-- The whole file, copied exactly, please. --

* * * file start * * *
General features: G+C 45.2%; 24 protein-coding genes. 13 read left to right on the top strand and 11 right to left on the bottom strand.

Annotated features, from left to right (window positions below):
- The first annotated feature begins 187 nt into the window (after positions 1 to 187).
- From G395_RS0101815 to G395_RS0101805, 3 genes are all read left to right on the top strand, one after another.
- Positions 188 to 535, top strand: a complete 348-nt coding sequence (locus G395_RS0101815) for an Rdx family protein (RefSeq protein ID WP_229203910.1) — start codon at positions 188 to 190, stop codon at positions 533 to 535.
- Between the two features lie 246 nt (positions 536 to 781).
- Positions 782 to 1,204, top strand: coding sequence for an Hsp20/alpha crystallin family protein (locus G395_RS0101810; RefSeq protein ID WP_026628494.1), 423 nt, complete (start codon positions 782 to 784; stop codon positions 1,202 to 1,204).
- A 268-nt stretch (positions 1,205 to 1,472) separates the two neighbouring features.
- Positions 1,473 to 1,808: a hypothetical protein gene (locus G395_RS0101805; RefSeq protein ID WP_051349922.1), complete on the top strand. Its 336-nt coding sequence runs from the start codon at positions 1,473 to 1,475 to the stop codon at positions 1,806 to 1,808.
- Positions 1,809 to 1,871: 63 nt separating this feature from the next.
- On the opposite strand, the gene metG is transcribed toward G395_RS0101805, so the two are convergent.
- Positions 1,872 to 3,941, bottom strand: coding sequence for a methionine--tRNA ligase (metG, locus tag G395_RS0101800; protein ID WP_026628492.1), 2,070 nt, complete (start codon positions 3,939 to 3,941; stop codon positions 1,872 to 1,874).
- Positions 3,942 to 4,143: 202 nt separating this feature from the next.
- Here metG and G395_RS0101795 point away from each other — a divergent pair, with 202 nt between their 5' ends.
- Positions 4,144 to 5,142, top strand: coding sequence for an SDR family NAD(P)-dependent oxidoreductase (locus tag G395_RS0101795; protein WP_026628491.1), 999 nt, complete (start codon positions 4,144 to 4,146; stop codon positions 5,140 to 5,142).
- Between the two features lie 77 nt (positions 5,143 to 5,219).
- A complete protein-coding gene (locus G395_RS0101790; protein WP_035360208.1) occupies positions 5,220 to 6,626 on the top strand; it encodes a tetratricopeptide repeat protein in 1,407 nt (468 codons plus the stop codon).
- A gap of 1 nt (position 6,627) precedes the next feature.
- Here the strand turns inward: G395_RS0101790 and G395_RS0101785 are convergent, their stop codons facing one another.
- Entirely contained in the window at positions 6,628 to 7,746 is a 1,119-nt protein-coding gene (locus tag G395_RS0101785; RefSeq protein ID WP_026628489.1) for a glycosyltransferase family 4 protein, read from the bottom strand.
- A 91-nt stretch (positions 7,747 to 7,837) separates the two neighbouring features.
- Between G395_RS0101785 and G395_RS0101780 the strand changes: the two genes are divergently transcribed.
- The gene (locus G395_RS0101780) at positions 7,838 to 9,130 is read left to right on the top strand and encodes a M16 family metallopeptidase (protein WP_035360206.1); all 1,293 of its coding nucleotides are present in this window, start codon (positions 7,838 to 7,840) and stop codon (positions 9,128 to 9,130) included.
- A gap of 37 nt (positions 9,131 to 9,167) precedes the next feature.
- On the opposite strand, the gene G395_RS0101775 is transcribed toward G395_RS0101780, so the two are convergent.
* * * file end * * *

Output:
General features: G+C 45.2%; 24 protein-coding genes. 13 read left to right on the top strand and 11 right to left on the bottom strand.

Annotated features, from left to right (window positions below):
- The first annotated feature begins 187 nt into the window (after positions 1 to 187).
- From G395_RS0101815 to G395_RS0101805, 3 genes are all read left to right on the top strand, one after another.
- Positions 188 to 535, top strand: a complete 348-nt coding sequence (locus G395_RS0101815) for an Rdx family protein (RefSeq protein ID WP_229203910.1) — start codon at positions 188 to 190, stop codon at positions 533 to 535.
- Between the two features lie 246 nt (positions 536 to 781).
- Positions 782 to 1,204, top strand: coding sequence for an Hsp20/alpha crystallin family protein (locus G395_RS0101810; RefSeq protein ID WP_026628494.1), 423 nt, complete (start codon positions 782 to 784; stop codon positions 1,202 to 1,204).
- A 268-nt stretch (positions 1,205 to 1,472) separates the two neighbouring features.
- Positions 1,473 to 1,808: a hypothetical protein gene (locus G395_RS0101805; RefSeq protein ID WP_051349922.1), complete on the top strand. Its 336-nt coding sequence runs from the start codon at positions 1,473 to 1,475 to the stop codon at positions 1,806 to 1,808.
- Positions 1,809 to 1,871: 63 nt separating this feature from the next.
- On the opposite strand, the gene metG is transcribed toward G395_RS0101805, so the two are convergent.
- Positions 1,872 to 3,941, bottom strand: coding sequence for a methionine--tRNA ligase (metG, locus tag G395_RS0101800; protein ID WP_026628492.1), 2,070 nt, complete (start codon positions 3,939 to 3,941; stop codon positions 1,872 to 1,874).
- Positions 3,942 to 4,143: 202 nt separating this feature from the next.
- Here metG and G395_RS0101795 point away from each other — a divergent pair, with 202 nt between their 5' ends.
- Positions 4,144 to 5,142, top strand: coding sequence for an SDR family NAD(P)-dependent oxidoreductase (locus tag G395_RS0101795; protein WP_026628491.1), 999 nt, complete (start codon positions 4,144 to 4,146; stop codon positions 5,140 to 5,142).
- Between the two features lie 77 nt (positions 5,143 to 5,219).
- A complete protein-coding gene (locus G395_RS0101790; protein WP_035360208.1) occupies positions 5,220 to 6,626 on the top strand; it encodes a tetratricopeptide repeat protein in 1,407 nt (468 codons plus the stop codon).
- A gap of 1 nt (position 6,627) precedes the next feature.
- Here the strand turns inward: G395_RS0101790 and G395_RS0101785 are convergent, their stop codons facing one another.
- Entirely contained in the window at positions 6,628 to 7,746 is a 1,119-nt protein-coding gene (locus tag G395_RS0101785; RefSeq protein ID WP_026628489.1) for a glycosyltransferase family 4 protein, read from the bottom strand.
- A 91-nt stretch (positions 7,747 to 7,837) separates the two neighbouring features.
- Between G395_RS0101785 and G395_RS0101780 the strand changes: the two genes are divergently transcribed.
- The gene (locus G395_RS0101780) at positions 7,838 to 9,130 is read left to right on the top strand and encodes a M16 family metallopeptidase (protein WP_035360206.1); all 1,293 of its coding nucleotides are present in this window, start codon (positions 7,838 to 7,840) and stop codon (positions 9,128 to 9,130) included.
- A gap of 37 nt (positions 9,131 to 9,167) precedes the next feature.
- On the opposite strand, the gene G395_RS0101775 is transcribed toward G395_RS0101780, so the two are convergent.